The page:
Bor/Juba — In a green valley beside the River Nile lies a village dotted with grass-thatched huts where an isolated 140 people call home. Children play outside and others pump water from the borehole, as elderly women loiter around the compound half naked.
A leprosy patient sits on the floor in the village in Malek, Jonglei state, South Sudan, February 6, 2013 (ST)
Located in Malek, about 20km south of Bor, the capital of South Sudan's Jonglei state, the village was established in the 1930s to house people suffering from leprosy, according to local elders.
Leprosy victims sought treatment from British Christian missionaries of the Church of England, established by Archdeacon Archibald Shaw. When Malek became the seat of Shaw's church in 1905, Christian settlement commenced and leprosy patients found a home where they were accepted. That help, nearly 100 years ago, has since diminished.
"Look at this place, our neighbours are baboons and hippopotamus," said Madhor Maker, a chief in charge of the leprosy sufferers.
Leprosy is a contiguous disease caused by the Bacterium mycobacterium that affects the skin, mucous membrane and the nerves, causing discoloration of the skin, deformities and disfigurement.
Leprosy victims here get no treatment during the early stages of the disease as is usually deemed necessary by medical petitioners to minimise transmission of the bacteria to other people. In turn, local villagers in Malek have little interaction with them.
"We were isolated since the first man came here about hundred years ago," Maker added.
According to local traditional beliefs, leprosy translates as a curse and few people visit the isolated village, 3km off the Bor-Juba road. Those that do go to the village are seen as kind-hearted people, with sufferers asking for a joint prayer before they leave.
"The leprosy victims say this is done to appease God to free the visitor from contacting the disease [leprosy] which they believe to be a curse," said John Alier, a Sudan Tribune reporter who visited the victims.
Once known as pan abil (leprosy victims' village), its name was later changed to paan koch lajik (village of holy people). The village is now home to about 148 leprosy sufferers living in about 30 huts.
Leprosy victims mainly from South Sudan's Jonglei, Lakes and Central Equatoria states migrated to the village over the years and now all speak one dialect of the Dinka language, which is spoken by surrounding Dinka Bor population, who constitute the majority of victims here.
After the end of the second Sudanese civil war in 2005 assistance was provided to the village by both the Sudan Armed Forces (SAF) and the former rebel Sudan People's Liberation Army (SPLA), who supplied food stuffs, medicines and clothing.
However, following 2005, there was a lapse in the flow of aid to leprosy victims but it resumed again in 2011 when the department of nutrition in Bor hospital started supplying them with food from the United Nations World Food Programme (WFP).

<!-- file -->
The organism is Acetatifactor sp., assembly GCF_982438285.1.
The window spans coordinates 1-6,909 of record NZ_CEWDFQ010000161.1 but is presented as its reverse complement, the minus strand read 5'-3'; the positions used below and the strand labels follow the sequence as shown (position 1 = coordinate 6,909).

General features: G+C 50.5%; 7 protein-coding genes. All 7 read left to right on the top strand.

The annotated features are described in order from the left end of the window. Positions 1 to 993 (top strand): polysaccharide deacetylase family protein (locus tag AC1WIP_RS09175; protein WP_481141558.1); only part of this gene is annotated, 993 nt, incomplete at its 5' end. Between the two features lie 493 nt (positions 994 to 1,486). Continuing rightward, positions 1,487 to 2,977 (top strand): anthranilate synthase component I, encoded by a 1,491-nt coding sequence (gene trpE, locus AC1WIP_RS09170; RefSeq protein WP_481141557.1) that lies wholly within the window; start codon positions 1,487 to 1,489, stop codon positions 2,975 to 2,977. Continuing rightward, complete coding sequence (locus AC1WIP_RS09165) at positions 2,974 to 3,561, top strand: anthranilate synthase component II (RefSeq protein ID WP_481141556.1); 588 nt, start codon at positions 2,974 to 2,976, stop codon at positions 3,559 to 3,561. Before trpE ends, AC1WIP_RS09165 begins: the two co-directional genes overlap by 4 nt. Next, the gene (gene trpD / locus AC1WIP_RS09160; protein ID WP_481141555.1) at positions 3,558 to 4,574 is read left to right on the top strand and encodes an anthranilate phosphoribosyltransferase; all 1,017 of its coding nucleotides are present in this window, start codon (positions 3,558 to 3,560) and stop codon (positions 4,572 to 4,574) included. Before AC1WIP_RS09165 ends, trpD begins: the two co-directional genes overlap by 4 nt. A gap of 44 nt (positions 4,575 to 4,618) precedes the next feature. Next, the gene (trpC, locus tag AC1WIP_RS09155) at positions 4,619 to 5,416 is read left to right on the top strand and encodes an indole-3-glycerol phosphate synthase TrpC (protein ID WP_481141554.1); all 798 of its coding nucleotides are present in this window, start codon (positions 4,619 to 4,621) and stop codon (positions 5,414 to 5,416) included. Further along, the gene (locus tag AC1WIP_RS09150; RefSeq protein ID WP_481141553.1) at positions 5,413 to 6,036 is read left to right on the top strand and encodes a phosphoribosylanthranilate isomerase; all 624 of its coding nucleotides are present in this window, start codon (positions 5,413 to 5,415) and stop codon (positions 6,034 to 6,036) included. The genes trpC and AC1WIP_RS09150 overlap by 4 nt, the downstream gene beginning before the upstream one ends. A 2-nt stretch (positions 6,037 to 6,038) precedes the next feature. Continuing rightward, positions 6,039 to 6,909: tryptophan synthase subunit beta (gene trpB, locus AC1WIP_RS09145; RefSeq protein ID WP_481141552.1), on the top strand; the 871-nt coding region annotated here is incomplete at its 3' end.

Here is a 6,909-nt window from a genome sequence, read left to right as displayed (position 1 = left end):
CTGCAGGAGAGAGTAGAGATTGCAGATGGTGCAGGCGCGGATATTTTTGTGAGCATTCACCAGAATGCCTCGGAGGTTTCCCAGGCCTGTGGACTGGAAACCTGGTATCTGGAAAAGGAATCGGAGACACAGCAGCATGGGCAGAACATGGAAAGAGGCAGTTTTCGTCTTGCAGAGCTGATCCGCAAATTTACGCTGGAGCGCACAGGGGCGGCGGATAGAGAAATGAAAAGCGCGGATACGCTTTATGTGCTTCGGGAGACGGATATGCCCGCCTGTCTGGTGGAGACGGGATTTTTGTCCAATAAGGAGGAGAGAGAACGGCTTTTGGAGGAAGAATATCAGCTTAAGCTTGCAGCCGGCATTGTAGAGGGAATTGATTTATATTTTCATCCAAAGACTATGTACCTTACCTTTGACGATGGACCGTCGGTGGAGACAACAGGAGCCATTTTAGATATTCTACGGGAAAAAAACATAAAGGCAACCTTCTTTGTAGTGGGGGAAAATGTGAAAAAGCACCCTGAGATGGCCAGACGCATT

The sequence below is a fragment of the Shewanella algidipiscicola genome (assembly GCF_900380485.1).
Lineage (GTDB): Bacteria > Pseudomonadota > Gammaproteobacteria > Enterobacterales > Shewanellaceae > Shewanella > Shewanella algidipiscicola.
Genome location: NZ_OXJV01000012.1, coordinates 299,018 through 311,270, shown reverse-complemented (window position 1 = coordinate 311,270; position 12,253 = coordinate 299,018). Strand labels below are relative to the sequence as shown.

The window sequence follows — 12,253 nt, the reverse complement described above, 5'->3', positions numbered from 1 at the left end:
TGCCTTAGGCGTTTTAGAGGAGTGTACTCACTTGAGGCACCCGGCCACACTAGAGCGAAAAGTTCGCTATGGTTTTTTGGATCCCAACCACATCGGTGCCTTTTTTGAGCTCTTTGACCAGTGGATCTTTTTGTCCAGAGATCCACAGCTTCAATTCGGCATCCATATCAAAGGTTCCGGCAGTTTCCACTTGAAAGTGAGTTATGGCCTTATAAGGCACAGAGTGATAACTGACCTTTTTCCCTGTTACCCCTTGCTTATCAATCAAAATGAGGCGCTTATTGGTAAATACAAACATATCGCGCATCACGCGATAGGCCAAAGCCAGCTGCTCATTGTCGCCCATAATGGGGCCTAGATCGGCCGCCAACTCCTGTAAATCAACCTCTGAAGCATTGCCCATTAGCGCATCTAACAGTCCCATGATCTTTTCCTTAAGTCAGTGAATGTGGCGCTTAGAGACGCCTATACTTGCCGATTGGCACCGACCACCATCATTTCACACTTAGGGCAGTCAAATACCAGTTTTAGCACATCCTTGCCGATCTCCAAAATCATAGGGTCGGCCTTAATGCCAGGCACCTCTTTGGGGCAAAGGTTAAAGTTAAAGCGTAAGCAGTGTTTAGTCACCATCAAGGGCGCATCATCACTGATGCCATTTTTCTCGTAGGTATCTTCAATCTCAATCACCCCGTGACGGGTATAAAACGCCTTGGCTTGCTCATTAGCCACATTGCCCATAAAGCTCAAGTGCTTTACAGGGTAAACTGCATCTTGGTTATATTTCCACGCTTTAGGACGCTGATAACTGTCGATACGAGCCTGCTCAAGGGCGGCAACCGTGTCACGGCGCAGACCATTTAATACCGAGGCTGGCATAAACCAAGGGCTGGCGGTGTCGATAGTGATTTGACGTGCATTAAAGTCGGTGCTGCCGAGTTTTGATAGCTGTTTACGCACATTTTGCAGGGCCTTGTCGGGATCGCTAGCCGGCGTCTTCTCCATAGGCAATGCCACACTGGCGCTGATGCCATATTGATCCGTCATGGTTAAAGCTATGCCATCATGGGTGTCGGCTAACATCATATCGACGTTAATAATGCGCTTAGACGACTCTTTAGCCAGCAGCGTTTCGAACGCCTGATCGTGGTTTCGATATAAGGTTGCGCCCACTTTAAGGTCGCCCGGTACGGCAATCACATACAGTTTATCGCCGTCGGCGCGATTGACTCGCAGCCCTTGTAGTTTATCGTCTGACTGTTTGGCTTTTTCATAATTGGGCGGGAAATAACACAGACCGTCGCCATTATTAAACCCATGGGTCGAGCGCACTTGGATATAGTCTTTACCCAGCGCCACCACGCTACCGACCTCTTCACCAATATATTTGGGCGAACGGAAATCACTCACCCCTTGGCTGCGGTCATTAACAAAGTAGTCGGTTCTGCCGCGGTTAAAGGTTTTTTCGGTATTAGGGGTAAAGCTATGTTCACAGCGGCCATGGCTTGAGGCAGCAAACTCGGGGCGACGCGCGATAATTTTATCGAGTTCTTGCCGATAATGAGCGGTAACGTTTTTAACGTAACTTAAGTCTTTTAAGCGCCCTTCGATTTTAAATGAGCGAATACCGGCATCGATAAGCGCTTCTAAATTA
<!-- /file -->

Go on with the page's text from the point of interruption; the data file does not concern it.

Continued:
A medical source, speaking on condition of anonymity, told Sudan Tribune that plans are underway to secure better medical and food supplies to the leprosy victims.
Over the past 30 years, Abraham Bol, a Christian pastor from Bor Diocese, has taken charge of victims' issues and continues to campaign for their recognition as vulnerable people in Jonglei society.
Working without pay since 1990, Bol outlined a number of challenges facing the victims, including a lack of medical treatment for leprosy and other disease affecting them, food shortages and the lack of accessible roads leading to the village.
"Constant supply of food, mosquito nets, mats and blankets must be given priority. This is where their lives will improve", said Bol.
With exception of children below 18 years of age, the adults have already experienced the worst ravages of the disease, with all toes and fingers completely removed.
"Look at our fingers and feet, all eaten up by leprosy, we cannot build houses for without ourselves, farm or do anything", said a woman sitting nearby as she displayed her hands.
However, the victims' village does have a water point and hand pump drilled with help of church caretakers.
Their relationship with neighbouring villages has also been improving in recent years as leprosy is now considered a more controllable disease.
"Today leprosy is known to be a disease like malaria and other diseases that are curable," said an elderly man, who lives about two kilometres from the leprosy victims' village, adding that in the past, it was regarded as a curse.
However, victims say that while relations have improved with surrounding communities, they still feel shunned by wider society.
"Today we pray with them together in the same church, their children are living with our children in the same classes, what has not happened is that [we] don't always go there and they also rarely come here," said one leprosy victim.
South Sudan continues to face numerous challenges in terms of service provision since it seceded from the north in July 2011. In Jonglei state, largely home to pastoral communities who are often locked in fierce fighting over cattle, the situation is complex and assistance to help improve the lives of leprosy sufferers is likely to remain scarce.